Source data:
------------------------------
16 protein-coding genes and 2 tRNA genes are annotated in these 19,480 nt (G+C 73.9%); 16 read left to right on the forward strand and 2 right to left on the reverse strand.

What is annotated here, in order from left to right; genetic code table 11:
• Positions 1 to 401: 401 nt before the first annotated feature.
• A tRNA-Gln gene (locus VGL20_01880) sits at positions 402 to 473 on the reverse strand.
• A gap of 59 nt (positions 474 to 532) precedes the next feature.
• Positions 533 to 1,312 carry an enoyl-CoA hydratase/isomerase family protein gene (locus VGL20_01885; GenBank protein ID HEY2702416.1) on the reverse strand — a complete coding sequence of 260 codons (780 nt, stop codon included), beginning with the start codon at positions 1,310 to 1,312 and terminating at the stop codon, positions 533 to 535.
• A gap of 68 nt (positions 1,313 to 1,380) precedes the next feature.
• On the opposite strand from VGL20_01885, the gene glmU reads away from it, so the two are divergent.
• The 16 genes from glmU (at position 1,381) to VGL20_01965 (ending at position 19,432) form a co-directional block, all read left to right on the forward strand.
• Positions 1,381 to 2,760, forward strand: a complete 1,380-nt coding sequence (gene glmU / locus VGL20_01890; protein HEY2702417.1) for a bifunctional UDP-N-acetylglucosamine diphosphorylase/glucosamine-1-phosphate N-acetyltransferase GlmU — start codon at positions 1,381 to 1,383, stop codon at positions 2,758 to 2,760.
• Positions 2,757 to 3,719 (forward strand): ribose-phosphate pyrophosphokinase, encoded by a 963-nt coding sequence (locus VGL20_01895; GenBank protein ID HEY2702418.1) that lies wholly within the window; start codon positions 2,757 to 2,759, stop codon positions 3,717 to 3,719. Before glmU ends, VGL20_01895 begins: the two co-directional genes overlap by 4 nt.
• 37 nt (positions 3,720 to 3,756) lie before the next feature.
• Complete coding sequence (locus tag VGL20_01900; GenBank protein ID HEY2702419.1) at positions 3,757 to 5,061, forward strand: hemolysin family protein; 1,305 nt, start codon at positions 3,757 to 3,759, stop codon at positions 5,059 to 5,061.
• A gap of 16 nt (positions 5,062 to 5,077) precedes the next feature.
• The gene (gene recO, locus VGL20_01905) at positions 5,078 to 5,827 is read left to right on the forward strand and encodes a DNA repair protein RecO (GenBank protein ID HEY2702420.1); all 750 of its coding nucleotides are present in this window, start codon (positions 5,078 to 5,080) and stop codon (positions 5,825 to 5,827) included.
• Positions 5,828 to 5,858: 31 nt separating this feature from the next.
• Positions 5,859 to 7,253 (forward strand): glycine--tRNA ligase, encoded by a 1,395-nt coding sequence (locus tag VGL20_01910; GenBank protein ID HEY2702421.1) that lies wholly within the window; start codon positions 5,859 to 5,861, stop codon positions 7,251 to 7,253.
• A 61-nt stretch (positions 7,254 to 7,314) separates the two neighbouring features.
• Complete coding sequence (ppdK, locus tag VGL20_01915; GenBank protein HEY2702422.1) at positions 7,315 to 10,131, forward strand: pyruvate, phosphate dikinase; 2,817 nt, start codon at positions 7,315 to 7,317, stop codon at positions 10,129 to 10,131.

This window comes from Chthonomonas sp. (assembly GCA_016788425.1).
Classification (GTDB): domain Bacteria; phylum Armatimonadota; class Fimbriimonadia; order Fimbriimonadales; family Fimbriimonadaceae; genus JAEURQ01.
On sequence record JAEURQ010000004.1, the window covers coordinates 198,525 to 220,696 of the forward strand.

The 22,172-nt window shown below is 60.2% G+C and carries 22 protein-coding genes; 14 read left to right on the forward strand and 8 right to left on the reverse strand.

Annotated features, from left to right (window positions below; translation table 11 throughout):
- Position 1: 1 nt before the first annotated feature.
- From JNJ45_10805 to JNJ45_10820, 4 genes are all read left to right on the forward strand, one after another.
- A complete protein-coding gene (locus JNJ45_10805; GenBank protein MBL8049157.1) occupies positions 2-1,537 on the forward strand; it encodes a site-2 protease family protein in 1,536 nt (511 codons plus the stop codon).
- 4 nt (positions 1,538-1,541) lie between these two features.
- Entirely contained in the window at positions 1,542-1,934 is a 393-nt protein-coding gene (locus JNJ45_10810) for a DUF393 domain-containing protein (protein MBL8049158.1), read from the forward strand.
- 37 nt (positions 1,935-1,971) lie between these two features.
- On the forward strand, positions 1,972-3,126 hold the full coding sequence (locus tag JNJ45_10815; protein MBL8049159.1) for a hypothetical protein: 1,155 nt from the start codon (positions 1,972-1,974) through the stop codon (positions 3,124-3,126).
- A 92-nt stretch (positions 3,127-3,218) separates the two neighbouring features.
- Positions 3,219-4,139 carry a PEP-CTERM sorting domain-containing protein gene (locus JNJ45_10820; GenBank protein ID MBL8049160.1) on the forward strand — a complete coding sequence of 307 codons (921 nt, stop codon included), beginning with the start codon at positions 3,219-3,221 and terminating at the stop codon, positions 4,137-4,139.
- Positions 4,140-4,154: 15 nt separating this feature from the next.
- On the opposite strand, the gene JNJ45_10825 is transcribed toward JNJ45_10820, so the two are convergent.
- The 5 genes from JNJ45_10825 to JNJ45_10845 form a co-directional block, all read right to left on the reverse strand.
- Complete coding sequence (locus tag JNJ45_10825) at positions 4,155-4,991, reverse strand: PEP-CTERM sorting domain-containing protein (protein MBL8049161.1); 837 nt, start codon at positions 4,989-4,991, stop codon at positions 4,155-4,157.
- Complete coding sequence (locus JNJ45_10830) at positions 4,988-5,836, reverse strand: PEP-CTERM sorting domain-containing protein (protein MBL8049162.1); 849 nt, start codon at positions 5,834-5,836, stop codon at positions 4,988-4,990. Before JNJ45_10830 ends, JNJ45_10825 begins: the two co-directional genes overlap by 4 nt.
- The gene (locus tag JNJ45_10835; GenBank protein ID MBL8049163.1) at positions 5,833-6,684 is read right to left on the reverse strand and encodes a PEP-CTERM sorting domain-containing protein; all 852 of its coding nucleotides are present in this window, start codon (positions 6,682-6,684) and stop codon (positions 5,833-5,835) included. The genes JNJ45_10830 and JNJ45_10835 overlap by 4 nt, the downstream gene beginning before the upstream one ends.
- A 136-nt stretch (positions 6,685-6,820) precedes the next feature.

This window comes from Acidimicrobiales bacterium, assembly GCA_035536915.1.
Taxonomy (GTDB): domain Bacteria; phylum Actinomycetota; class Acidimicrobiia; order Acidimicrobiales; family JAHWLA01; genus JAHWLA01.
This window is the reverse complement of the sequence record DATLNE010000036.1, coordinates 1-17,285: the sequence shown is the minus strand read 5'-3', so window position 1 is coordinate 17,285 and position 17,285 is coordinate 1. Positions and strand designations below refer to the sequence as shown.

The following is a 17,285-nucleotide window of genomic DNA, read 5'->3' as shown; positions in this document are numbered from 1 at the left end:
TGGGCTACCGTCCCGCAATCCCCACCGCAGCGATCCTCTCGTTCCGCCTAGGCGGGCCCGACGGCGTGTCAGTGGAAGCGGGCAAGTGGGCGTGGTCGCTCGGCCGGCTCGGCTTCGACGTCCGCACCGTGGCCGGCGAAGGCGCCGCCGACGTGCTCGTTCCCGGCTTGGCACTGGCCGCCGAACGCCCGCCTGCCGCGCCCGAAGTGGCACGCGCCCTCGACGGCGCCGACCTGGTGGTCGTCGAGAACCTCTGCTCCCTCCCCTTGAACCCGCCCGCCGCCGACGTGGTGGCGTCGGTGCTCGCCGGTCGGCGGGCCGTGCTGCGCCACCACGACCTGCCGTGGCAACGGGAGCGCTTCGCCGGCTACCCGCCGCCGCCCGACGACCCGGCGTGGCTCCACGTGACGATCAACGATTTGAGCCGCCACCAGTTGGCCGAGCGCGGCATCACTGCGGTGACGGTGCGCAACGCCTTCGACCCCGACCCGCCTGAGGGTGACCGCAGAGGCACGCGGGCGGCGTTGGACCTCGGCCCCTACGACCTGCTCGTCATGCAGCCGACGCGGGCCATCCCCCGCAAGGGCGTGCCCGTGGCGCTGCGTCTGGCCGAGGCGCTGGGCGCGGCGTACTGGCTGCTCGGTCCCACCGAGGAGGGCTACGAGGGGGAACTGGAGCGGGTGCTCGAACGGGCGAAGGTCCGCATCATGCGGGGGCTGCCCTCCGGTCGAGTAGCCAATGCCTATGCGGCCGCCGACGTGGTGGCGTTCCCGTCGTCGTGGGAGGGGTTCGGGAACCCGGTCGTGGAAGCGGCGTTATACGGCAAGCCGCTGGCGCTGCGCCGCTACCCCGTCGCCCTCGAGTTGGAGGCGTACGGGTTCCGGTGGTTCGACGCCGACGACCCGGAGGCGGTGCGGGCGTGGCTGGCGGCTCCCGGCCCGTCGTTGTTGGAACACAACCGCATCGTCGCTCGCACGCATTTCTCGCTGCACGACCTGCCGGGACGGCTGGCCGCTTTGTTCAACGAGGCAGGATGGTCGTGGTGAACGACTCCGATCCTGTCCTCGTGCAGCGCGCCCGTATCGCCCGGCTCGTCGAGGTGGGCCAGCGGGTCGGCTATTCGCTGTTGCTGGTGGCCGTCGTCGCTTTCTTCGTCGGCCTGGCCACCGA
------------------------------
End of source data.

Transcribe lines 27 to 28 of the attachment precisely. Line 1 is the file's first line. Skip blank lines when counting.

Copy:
- A complete protein-coding gene (locus JNJ45_10805; GenBank protein MBL8049157.1) occupies positions 2-1,537 on the forward strand; it encodes a site-2 protease family protein in 1,536 nt (511 codons plus the stop codon).
- 4 nt (positions 1,538-1,541) lie between these two features.